Science Says： Maybe
You’ve probably seen it — a slumbering dog subtly twitching his legs. But is Fido really dreaming about chasing down the mail carrier？ “We can only infer that，” says Rubin Naiman， a clinical assistant professor of medicine at the University of Arizona. Research seems to suggest that dogs， cats， rats， certain birds and whales dream， since they exhibit human-like stages of sleep like slow-wave and REM.
Further research by？Matthew Wilson of the MIT Picower Institute for Learning and Memory has revealed similar brain activity in rats during their REM sleep and waking states — which？suggests that they replay daytime activity in their minds while they snooze.
Science Says： Possible， but not likely
Turns out Mom was being a little paranoid when she warned against watching horror flicks before bedtime. Though it has manifested in clinical settings， the phenomenon of “incorporation” — when real-world stimuli end up influencing your dreams — is inconsistent at best， Mahowald says. Blame this phenomenon， too， for outside influencers like your partner’s snoring or your pet’s midnight kisses for making its way into your dream.
Science Says： Not really
Sleepwalking happens during the deep stages of non-REM sleep， which is often (but not necessarily always) dreamless. This is when your body is pretty much on autopilot， and that’s why sleepwalkers tend to go about their typical business as if they were awake — albeit more clumsily. They might head for the fridge or even go for a？drive， Harris says.
However， a different problem does cause people to act out more acutely while dreaming. Most people’s muscles shut off during REM sleep — a precautionary trick — but with REM Behavior Disorder， those muscles stay in “on” mode. “We tend to see patients [affected by this disorder] in our sleep center who become quite violent in their sleep — running， thrashing or hurting themselves or others， without intended malice，” Harris says.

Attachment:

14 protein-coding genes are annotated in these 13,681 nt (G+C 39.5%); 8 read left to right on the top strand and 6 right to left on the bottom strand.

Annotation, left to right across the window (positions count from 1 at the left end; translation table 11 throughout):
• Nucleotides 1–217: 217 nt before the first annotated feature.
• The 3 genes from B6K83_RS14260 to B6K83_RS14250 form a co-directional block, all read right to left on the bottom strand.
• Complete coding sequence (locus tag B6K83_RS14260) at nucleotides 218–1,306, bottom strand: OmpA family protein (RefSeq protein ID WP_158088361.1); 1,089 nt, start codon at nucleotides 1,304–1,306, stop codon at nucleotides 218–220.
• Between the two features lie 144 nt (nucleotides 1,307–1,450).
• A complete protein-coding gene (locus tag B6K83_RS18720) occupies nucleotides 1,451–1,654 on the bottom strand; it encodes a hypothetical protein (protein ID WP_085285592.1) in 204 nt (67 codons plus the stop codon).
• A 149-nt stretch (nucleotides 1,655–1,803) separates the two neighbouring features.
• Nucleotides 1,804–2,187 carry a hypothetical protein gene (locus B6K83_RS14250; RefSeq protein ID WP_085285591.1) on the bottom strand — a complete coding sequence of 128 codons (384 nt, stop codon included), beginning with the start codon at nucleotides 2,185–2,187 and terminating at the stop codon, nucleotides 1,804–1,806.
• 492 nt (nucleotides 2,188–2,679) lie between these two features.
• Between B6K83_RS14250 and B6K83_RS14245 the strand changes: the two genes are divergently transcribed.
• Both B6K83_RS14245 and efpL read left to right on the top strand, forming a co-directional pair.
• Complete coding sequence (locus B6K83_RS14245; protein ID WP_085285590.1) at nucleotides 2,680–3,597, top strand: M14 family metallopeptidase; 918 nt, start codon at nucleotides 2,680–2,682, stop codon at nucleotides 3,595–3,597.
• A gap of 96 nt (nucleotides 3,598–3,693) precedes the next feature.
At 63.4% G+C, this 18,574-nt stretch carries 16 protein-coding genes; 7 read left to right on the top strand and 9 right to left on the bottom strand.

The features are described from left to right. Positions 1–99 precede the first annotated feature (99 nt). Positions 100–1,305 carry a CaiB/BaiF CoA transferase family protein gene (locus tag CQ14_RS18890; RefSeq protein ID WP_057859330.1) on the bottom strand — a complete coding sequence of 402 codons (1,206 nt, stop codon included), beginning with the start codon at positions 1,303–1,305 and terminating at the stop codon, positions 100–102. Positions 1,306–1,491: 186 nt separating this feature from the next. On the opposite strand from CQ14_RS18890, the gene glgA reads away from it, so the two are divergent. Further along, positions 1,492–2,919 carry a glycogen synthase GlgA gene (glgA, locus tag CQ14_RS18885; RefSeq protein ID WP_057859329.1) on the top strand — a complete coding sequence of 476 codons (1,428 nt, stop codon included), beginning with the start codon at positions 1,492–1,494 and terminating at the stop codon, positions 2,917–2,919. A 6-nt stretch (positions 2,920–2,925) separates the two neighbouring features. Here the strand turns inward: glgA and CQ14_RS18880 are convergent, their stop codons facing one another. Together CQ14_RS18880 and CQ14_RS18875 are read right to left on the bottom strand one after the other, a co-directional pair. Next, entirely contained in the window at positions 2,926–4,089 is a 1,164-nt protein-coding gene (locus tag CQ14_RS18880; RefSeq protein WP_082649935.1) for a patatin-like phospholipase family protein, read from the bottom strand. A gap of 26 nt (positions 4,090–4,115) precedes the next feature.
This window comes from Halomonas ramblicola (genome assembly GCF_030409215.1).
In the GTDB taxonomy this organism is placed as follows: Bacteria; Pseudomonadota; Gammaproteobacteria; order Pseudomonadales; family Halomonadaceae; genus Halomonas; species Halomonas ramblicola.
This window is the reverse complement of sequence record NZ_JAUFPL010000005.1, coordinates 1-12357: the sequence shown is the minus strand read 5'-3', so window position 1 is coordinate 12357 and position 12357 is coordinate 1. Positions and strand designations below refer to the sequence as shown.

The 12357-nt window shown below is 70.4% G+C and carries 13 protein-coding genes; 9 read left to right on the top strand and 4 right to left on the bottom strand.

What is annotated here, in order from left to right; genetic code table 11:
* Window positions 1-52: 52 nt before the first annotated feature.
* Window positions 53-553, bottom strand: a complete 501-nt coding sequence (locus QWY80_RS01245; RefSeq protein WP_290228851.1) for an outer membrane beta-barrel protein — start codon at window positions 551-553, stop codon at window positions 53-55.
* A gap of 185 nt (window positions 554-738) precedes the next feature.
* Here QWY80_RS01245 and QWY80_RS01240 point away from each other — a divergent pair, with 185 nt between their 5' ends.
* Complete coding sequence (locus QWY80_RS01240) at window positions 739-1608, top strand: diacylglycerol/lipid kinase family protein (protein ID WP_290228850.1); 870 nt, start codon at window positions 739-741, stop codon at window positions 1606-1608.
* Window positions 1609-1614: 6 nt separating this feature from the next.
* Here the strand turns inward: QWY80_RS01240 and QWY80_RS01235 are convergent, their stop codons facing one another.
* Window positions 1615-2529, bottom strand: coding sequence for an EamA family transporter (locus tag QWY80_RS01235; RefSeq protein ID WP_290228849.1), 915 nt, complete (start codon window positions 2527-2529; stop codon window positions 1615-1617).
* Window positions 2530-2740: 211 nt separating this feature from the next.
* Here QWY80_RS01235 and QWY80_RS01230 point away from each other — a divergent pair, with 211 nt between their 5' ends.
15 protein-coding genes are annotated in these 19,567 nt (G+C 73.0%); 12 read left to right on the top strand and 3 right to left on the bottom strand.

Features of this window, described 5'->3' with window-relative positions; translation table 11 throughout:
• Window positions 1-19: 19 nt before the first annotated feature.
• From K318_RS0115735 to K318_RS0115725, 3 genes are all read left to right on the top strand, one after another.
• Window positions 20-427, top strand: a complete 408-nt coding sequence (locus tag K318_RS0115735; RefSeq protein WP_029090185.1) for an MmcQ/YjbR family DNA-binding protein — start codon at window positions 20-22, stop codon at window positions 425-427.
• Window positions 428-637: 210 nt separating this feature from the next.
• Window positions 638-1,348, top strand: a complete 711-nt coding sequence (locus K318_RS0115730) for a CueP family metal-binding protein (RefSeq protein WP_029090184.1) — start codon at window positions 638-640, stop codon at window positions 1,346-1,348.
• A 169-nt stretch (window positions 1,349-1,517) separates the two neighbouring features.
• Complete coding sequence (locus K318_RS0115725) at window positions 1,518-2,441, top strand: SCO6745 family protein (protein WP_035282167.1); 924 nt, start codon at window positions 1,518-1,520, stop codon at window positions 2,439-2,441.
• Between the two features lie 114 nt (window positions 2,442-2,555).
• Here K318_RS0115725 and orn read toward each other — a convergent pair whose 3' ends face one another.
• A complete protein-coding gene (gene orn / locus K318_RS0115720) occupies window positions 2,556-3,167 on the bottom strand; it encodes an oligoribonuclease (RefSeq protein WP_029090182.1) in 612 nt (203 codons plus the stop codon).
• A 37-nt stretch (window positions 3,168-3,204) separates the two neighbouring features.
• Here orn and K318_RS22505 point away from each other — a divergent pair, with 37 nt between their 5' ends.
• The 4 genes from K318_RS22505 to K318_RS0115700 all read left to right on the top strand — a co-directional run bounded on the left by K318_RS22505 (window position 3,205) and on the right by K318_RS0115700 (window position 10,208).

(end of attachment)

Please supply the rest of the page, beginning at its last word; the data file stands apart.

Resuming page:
Science Says： Exactly
Lucid dreaming occurs in a twilight state between REM sleep and wakefulness， when you’re awake enough to perceive that you are dreaming. During a nightmare， for example， you might have the sudden sense of relief that this is indeed a bad dream， not reality.
“At that point， a lot of people can actually go back into the dream with impunity， like you’re in a movie theater，” Naiman says. Then， they can control the outcome of the dream， choose-your-own-adventure style. Lucid dreaming takes practice， but Naiman says he believes it can be cultivated by expanding your awareness “beyond the ordinary frame we place around things” during waking life.
Science Says： ˉ\_(ツ)_/ˉ
Researchers are still trying to figure this one out. Dreams generally happen in real time， according to Naiman； however， Wilson’s research offers more clues. One such study， co-authored with Albert K. Lee and published in the journal Neuron， showed that rats’ memories appear to replay in the brain at near-normal pace during REM sleep. But during non-REM sleep？ As a peer pointed out， referring to the study， those memories can play out up to 100 times faster!
It’s also worth noting that what feels like one epically long dream could actually be made up of several different， shorter dreams. “One dream can transform into another，” Glucksman says.
And to those who are working to pin down the true nature of our dreams， we say， “Good luck.”